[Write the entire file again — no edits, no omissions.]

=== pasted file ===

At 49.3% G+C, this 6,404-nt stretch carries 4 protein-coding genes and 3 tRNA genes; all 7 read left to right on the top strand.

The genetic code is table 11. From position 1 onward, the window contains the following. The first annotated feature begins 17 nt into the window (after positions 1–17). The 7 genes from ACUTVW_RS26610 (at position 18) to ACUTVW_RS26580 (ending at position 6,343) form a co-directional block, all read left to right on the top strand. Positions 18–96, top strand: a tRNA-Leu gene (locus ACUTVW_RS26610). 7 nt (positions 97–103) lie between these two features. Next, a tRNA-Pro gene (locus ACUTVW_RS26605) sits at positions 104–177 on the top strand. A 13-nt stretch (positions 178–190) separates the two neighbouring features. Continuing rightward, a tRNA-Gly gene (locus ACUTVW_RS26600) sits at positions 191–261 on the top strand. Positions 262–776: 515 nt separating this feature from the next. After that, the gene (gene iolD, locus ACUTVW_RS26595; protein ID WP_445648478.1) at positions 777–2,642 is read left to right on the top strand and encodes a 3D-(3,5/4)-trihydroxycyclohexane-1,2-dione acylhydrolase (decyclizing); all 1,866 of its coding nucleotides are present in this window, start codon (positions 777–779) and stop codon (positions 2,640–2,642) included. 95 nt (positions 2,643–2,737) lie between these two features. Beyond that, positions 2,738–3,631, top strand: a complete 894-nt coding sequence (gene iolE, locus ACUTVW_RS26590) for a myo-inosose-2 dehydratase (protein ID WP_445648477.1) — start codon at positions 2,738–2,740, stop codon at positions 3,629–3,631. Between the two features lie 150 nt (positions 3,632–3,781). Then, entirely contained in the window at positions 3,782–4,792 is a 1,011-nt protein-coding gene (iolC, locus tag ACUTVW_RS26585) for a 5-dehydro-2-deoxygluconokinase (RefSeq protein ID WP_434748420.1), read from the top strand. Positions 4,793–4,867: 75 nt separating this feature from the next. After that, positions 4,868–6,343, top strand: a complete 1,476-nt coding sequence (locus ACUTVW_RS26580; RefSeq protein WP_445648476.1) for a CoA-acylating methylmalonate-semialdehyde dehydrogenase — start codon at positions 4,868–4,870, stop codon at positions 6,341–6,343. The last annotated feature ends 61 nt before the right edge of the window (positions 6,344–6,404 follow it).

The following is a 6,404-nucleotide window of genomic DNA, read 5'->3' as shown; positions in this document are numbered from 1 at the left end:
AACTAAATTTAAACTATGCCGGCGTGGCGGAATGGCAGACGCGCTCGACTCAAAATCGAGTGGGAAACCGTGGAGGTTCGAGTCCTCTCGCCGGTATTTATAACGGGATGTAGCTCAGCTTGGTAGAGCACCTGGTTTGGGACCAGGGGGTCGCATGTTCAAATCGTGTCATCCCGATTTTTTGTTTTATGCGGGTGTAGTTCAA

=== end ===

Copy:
At 49.3% G+C, this 6,404-nt stretch carries 4 protein-coding genes and 3 tRNA genes; all 7 read left to right on the top strand.

The genetic code is table 11. From position 1 onward, the window contains the following. The first annotated feature begins 17 nt into the window (after positions 1–17). The 7 genes from ACUTVW_RS26610 (at position 18) to ACUTVW_RS26580 (ending at position 6,343) form a co-directional block, all read left to right on the top strand. Positions 18–96, top strand: a tRNA-Leu gene (locus ACUTVW_RS26610). 7 nt (positions 97–103) lie between these two features. Next, a tRNA-Pro gene (locus ACUTVW_RS26605) sits at positions 104–177 on the top strand. A 13-nt stretch (positions 178–190) separates the two neighbouring features. Continuing rightward, a tRNA-Gly gene (locus ACUTVW_RS26600) sits at positions 191–261 on the top strand. Positions 262–776: 515 nt separating this feature from the next. After that, the gene (gene iolD, locus ACUTVW_RS26595; protein ID WP_445648478.1) at positions 777–2,642 is read left to right on the top strand and encodes a 3D-(3,5/4)-trihydroxycyclohexane-1,2-dione acylhydrolase (decyclizing); all 1,866 of its coding nucleotides are present in this window, start codon (positions 777–779) and stop codon (positions 2,640–2,642) included. 95 nt (positions 2,643–2,737) lie between these two features. Beyond that, positions 2,738–3,631, top strand: a complete 894-nt coding sequence (gene iolE, locus ACUTVW_RS26590) for a myo-inosose-2 dehydratase (protein ID WP_445648477.1) — start codon at positions 2,738–2,740, stop codon at positions 3,629–3,631. Between the two features lie 150 nt (positions 3,632–3,781). Then, entirely contained in the window at positions 3,782–4,792 is a 1,011-nt protein-coding gene (iolC, locus tag ACUTVW_RS26585) for a 5-dehydro-2-deoxygluconokinase (RefSeq protein ID WP_434748420.1), read from the top strand. Positions 4,793–4,867: 75 nt separating this feature from the next. After that, positions 4,868–6,343, top strand: a complete 1,476-nt coding sequence (locus ACUTVW_RS26580; RefSeq protein WP_445648476.1) for a CoA-acylating methylmalonate-semialdehyde dehydrogenase — start codon at positions 4,868–4,870, stop codon at positions 6,341–6,343. The last annotated feature ends 61 nt before the right edge of the window (positions 6,344–6,404 follow it).

The following is a 6,404-nucleotide window of genomic DNA, read 5'->3' as shown; positions in this document are numbered from 1 at the left end:
AACTAAATTTAAACTATGCCGGCGTGGCGGAATGGCAGACGCGCTCGACTCAAAATCGAGTGGGAAACCGTGGAGGTTCGAGTCCTCTCGCCGGTATTTATAACGGGATGTAGCTCAGCTTGGTAGAGCACCTGGTTTGGGACCAGGGGGTCGCATGTTCAAATCGTGTCATCCCGATTTTTTGTTTTATGCGGGTGTAGTTCAA